If you have spent any time studying their website or model designations, you’ve probably noticed the distinctive title “Traditional Models” available from Huss & Dalton. This special designation is currently reserved for just four guitars, two each Dreadnoughts and Orchestra Models, separate from the many other fine instruments offered in their catalog.
We answer a number of inquiries as to the reason for these two design differences, and how they might equate to players’ needs. Relax – these two seemingly opposing designs have been around for years. Here’s how it works…
Most all modern acoustic guitar designs feature two standard components, the X bracing pattern, and a radiused top. The “radiused top” refers to a large radius being cut or shaped into the top-facing side of the X brace itself. All Huss & Dalton guitar sound boards begin life with a 26’ radius carved into the back side of the X brace (even their Traditional models).
When glued onto the top, the otherwise flat sound board conforms to the brace, creating a saucer shaped dome at the center of the X, between the sound hole and the bridge locations. Imagine this curved top now joining up with the sides, where it is glued to the kerfing. The "kerfing" is the serrated wood sections that snake along the outer edges of the top & back joints, where they are joined to the sides.
Kerfing is glued into place onto the inside edges of the sides (top and back). Before gluing the top into place, on a radiused top the kerfing is also radiused to match the angle of the dome shaped top, to form a good joint. The top edges of the body, with kerfing glued in place, are first “sized” in a 25’ radiused sanding dish – (Note: the back side is also radiused, using a 16’ arc to meet the angle built in to conform to the back bracing). When a radiused top is glued & clamped onto the radiused sides, the kerfing acts like a shallow angled roof truss, accepting & perfectly mating with the top radius.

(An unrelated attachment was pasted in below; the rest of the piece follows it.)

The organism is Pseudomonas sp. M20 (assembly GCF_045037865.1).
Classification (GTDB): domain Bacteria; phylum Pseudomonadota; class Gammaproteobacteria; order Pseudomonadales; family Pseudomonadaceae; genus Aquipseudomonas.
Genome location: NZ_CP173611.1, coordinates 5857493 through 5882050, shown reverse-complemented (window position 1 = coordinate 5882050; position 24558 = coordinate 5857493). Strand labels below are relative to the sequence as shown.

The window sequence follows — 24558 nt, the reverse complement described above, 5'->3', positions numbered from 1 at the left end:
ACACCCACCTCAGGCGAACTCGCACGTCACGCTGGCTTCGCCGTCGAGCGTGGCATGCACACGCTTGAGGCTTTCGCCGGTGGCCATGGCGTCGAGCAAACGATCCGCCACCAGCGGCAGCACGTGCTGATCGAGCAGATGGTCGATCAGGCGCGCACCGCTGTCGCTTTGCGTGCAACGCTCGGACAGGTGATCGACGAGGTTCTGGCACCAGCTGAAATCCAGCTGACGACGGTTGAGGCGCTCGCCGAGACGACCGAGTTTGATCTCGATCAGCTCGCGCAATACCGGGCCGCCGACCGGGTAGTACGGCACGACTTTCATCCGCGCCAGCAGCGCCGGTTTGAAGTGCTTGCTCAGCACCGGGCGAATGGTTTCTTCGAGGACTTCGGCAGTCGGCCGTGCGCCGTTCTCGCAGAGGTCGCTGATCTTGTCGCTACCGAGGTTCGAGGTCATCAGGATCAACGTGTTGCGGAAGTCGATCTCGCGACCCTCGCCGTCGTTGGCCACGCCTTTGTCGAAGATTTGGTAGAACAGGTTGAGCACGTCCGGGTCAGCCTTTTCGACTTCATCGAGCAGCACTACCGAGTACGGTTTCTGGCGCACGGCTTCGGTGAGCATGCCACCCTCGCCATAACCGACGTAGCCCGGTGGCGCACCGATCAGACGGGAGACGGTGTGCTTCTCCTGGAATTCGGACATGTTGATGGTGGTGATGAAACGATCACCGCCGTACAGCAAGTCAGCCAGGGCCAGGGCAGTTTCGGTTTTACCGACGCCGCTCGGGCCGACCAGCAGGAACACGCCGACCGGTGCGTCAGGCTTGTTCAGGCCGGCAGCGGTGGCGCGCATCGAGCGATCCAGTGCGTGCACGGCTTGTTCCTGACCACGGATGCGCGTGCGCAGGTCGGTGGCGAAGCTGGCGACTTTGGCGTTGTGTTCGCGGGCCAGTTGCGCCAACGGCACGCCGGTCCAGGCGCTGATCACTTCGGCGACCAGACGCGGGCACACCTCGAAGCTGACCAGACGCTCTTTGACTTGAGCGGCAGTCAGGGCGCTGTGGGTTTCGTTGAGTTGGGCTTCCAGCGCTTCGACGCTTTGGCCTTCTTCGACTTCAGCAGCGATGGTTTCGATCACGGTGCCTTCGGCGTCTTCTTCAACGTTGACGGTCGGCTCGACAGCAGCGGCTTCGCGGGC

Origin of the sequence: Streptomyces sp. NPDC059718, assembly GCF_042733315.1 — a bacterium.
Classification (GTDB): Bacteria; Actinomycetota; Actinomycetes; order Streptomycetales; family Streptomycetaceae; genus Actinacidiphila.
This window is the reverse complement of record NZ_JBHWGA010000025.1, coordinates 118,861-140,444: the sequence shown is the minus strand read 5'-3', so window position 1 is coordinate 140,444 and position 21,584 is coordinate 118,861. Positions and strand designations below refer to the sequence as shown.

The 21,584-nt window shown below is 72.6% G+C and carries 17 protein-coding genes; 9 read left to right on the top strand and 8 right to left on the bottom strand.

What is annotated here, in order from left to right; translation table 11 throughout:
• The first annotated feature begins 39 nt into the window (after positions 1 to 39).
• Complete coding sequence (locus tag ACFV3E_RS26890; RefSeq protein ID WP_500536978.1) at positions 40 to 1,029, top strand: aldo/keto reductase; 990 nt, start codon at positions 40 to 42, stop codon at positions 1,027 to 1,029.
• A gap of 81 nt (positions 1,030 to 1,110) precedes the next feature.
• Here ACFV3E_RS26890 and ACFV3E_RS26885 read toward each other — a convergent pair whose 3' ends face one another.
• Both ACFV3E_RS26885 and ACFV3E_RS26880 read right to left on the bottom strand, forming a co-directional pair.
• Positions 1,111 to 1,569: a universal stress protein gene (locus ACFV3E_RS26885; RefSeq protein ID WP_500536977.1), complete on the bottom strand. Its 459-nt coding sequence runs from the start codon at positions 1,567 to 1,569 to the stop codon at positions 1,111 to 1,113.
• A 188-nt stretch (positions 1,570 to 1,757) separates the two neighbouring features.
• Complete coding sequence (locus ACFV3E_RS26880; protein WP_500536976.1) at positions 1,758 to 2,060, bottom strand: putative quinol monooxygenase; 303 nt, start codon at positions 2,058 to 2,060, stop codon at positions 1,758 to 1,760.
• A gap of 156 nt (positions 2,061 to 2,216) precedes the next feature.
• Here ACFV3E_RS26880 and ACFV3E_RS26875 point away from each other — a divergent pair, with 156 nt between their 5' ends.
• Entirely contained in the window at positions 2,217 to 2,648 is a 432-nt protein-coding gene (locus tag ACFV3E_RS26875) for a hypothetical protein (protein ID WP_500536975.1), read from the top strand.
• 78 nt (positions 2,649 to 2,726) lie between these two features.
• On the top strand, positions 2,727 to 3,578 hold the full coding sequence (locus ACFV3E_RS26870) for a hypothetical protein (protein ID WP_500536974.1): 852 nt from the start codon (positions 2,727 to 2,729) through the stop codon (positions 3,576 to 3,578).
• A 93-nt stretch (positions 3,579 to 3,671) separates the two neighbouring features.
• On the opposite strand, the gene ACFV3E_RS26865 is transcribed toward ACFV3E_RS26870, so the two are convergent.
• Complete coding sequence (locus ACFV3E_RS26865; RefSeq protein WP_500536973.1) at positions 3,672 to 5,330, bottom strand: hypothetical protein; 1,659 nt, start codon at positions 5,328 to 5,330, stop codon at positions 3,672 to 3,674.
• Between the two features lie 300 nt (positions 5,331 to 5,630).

Huss & Dalton has named four Traditional guitars as their flat top models, the TOM-M Mahogany OM, TOM-R Rosewood OM, TDM Mahogany Dreadnought, and their infamous TDR Rosewood Dreadnought. Like their non-traditional models, the Traditional series also begins with a 25’ radiused X brace, though the side kerfing is sanded to a 90 degree angle. When the top is glued & clamped into place, the outer rim of the sound board is flat, though the very center of the X brace retains some radius.
As you can imagine, the “flat top” method of construction creates a tighter top at the outer edges of the sound board. Under the stress of 150 pounds string tension, the fully radiused top joint of their non-traditional models is looser at the rim – slightly more responsive.
How does it sound? The flat top Traditional models are designed to offer a tone more akin to a vintage Martin, slightly more bass response & a bit less mid-range, yet louder with increased power & projection for a player with the appropriate string attack. A bit less balanced tonally than it’s radiused top brethren, their Traditional models are a favorite amongst serious Bluegrass fans at all skill levels.
This is a good time to mention, the radiused top “D” models (non-flat-top D-RH, DM, & DS) also have a slightly larger sound hole, which assists in a more balanced note reference, where the bass, mid-range, and trebles offer closer to equal in volume when strummed with a single plectrum stroke. Also an interesting side note, whether the side kerfing is radiused or not, Huss & Dalton utilizes the same scalloped X bracing pattern on both series.
Which one is right for you, will depend upon your tonal reference & expectation. For recording preference, you may find the modestly enhanced mid-range response of their radiused top models more appealing.